## [CS143-PA1] Lexer

### Target

write a cool lexer using flex

### 1. Basic Keywords

4 Scanner Results

• Your implementation needs to define Flex rules that match the regular expressions defining each token defined in cool-parse.h and perform the appropriate action for each matched token.

• For example, if you match on a token BOOL_CONST, your lexer has to record whether its value is true or false;

• similarly if you match on a TYPEID token, you need to record the name of the type.

• Note that not every token requires storing additional information; for example, only returning the token type is sufficient for some tokens like keywords.

find all tokens definition in cool-parse.h , return corresponding token directly

grammar in flex for case-insensitive

• (?r-s:pattern)
apply option r and omit option s while interpreting pattern. Options may be zero or more of the characters i, s, or x.
i means case-insensitive. -i means case-sensitive.

5 Implementation Notes

• Each call on the scanner returns the next token and lexeme from the input.

• The second component, the semantic value or lexeme, is placed in the global union cool yylval, which is of type YYSTYPE. The type YYSTYPE is also defined in cool-parse.h.

• For class identifiers, object identifiers, integers, and strings, the semantic value should be a Symbol stored in the field cool_yylval.symbol. For boolean constants, the semantic value is stored in the field cool_yylval.boolean.

3 String Tables

cool-tour.pdf

• An important point about the structure of the Cool compiler is that there are actually three distinct string tables: one for string constants (stringtable), one for integer constants (inttable), and one for identifiers (idtable).

### 2. Comment

2 Introduction to Flex

• When writing rules in Flex, it may be necessary to perform different actions depending on previously encountered tokens.

• For example, when processing a closing comment token, you might be interested in knowing whether an opening comment was previously encountered.

• One obvious way to track state is to declare global variables in your declaration section, which are set to true when certain tokens of interest are encountered.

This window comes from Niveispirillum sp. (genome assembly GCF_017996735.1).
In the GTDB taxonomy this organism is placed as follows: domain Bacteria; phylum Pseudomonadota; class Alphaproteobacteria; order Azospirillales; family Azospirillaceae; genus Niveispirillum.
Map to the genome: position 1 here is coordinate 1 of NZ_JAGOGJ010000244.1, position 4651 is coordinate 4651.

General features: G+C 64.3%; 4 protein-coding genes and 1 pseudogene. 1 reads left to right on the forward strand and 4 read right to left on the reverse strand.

• Flex also provides syntactic sugar for achieving similar functionality by using state declarations such as:

%Start COMMENT

which can be set to true by writing BEGIN(COMMENT).

• To perform an action only if an opening comment was previously encountered, you can predicate your rule on COMMENT using the syntax:

• There is also a special default state called INITIAL which is active unless you explicitly indicate the
beginning of a new state.

cool-manual.pdf

• There are two forms of comments in Cool. Any characters between two dashes “–” and the next newline (or EOF, if there is no next newline) are treated as comments. Comments may also be written by enclosing text in (∗ . . . ∗).

4.1 Error Handling

• If a comment remains open when EOF is encountered, report this error with the message “EOF in comment”. Do not tokenize the comment’s contents simply because the terminator is missing.
• If you see *) outside a comment, report this error as “Unmatched *)“, rather than tokenizing it
as * and ).

### 3. Strings

4.3 Strings

• Your scanner should convert escape characters in string constants to their correct values
• return error for a string containing the literal null character.

4.1 Error Handling

• String constant too long
• Unterminated string constant

### 4. Others and Error

5 Implementation Notes

• The tokens for single character symbols (e.g., “;” and “,”) are represented just by the integer (ASCII) value of the character itself.

All of the single character tokens are listed in the grammar for Cool in the Cool manual.

### 5. problems encountered

line number

be careful the order of the rules..